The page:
Commercial clubs are restricted to B4* machines whereas members' clubs may site sub category B3A* machines.

Duration of permit is 10 years with an annual fee of £50.


We recommend attaching a plan to applications indicating where and what type of gambling machines are to be provided. This plan may take the form of an amendment to the plan attached to the premises licence issued under the Licensing Act 2003.

Up to date categories listing:

The only type of lottery with which the council is involved in is the 'society lottery.' This is a raffle or lottery held by a local society to raise funds for charity, social or cultural activities, or any other non-commercial purpose. The society must register with the council annually and must provide returns showing the amount raised by each lottery and the purposes for which the money is raised.

The Gambling Act introduces some relaxation of society lottery law and in particular removes limits on the percentage of proceeds that may be applied to expenses or prizes. Although the maximum global amount that can be deducted for expenses and prizes remains at 80 per cent, with a minimum of 20 per cent going to the purposes of the society, provided the maximum single prize does not exceed £25,000 or 10 per cent of the gross proceeds:

  • it permits the sale of tickets by an automated process; and
  • removes the £2 maximum limit on ticket prices.

Apply online/annual payment/cancellationDownloadable forms:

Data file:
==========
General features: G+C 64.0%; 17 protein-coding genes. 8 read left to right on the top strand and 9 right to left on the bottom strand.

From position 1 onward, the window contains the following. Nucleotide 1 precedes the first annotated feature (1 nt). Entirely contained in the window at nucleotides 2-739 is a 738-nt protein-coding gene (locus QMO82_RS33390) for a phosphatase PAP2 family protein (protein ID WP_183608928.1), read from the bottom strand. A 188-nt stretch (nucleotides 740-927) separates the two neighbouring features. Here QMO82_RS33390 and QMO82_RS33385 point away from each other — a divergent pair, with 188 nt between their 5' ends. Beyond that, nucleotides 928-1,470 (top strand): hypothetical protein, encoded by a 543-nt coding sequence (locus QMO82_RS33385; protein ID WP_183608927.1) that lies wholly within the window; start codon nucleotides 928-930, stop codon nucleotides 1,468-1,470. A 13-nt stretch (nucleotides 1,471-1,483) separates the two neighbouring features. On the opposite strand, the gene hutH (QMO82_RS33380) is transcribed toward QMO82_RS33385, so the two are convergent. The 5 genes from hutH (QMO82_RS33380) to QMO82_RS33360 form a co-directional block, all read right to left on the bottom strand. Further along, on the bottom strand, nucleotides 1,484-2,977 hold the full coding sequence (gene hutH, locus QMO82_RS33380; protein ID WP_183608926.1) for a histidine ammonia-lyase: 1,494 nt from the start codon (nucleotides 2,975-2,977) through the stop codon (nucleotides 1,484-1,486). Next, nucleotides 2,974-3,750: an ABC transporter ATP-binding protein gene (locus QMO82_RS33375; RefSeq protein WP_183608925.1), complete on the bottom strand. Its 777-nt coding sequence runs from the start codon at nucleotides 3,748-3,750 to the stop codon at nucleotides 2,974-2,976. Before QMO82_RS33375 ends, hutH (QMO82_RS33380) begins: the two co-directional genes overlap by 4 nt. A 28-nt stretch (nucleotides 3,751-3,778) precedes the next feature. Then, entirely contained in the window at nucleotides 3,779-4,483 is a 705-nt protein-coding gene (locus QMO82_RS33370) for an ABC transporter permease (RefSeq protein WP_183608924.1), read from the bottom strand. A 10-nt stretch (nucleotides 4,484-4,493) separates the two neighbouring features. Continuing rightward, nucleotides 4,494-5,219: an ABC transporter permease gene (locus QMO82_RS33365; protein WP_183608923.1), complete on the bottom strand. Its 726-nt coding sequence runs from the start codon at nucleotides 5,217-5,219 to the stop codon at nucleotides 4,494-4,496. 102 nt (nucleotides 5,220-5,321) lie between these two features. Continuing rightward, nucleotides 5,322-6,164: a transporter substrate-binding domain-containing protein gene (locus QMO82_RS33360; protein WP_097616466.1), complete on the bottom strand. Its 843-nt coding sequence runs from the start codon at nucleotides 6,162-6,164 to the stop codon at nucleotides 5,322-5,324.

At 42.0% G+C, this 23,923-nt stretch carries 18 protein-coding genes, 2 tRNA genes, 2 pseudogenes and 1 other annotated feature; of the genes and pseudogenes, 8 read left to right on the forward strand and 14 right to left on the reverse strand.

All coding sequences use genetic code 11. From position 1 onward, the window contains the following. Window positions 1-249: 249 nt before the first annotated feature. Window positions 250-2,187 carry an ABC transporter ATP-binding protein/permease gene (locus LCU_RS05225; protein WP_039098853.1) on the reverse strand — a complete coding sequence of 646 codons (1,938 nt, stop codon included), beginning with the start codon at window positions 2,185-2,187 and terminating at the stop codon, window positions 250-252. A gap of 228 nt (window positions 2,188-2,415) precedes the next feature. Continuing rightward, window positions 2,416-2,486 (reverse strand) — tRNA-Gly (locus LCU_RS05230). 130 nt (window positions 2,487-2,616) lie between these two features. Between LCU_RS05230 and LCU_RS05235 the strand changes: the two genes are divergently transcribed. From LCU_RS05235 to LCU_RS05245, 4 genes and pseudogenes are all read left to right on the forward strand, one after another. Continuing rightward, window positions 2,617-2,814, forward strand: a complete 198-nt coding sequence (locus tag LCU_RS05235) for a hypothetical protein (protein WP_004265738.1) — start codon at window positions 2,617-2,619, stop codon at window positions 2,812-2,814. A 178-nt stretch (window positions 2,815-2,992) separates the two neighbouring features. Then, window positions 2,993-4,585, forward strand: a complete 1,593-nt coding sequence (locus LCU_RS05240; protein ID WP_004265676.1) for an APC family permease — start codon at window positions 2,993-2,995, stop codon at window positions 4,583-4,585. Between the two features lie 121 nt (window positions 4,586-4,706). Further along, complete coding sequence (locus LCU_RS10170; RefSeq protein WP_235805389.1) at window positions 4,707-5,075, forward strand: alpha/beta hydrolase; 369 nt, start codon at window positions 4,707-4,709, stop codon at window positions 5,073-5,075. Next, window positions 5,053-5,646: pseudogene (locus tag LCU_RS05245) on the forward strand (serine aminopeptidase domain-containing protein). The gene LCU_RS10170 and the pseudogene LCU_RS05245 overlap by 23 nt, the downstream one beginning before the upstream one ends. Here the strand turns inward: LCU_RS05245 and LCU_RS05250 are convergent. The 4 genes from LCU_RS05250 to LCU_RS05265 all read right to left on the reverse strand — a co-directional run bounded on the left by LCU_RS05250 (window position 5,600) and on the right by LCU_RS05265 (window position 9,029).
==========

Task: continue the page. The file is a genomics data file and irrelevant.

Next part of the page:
A grant application is £40 with an annual fee of £20 thereafter. Should the renewal fee not be paid prior to the anniversary of the date of registration the permit is deemed to have expired.

A form of return must be forwarded to the licensing authority within three months of any lottery or draw taking place. Should no lottery or draw be made, a nil return must be sent in at the same time your annual fee is due.

A renewal application is no longer required.

Reminders will still be sent out when your annual fee is due. Please ensure you pay on or before this date to prevent the registration becoming void. There is now the opportunity to pay online or by the payment slip attached to the reminder.

Should a society no longer wish to continue to promote non-commercial lotteries, cancellation can be made.

Temporary Use Notices (TUNs) can be applied for use on any premises by anyone who holds an Operating Licence, for periods of up to 21 days in any 12 month period.

A TUN must be given at least three months before the period specified in the TUN.

Downloadable forms:

A TUN should be submitted to the Licensing Authority with the fee.  Copies of the TUN must be submitted to the following authorities within seven days:

Gambling Commission, Victoria Square House, Victoria Square, Birmingham, B2 4BP

Humberside Police, Licensing Division, Corporation Road, Scunthorpe, DN15 6QB HM

Revenue & Customs, Betting and Gaming, National Registration Unit, Portcullis House, 21 India Street, Glasgow, G2 4PZ Occasional Use Notices (OUNs) can only be given in respect of accepting bets on a track.

Applicants are strongly advised to seek advice from a specialist Solicitor before submitting their applications.

Who may apply for a review?

A Responsible Authority or "Interested Party" may apply to the Licensing Authority for a review of a premises licence.

A Responsible Authority is defined in the Act by section 157.

An "Interested Party" is defined in the Act by section 158 as, in the opinion of the relevant licensing authority, a person who;

  • (a) lives sufficiently close to the premises to be likely to be affected by the authorised activities,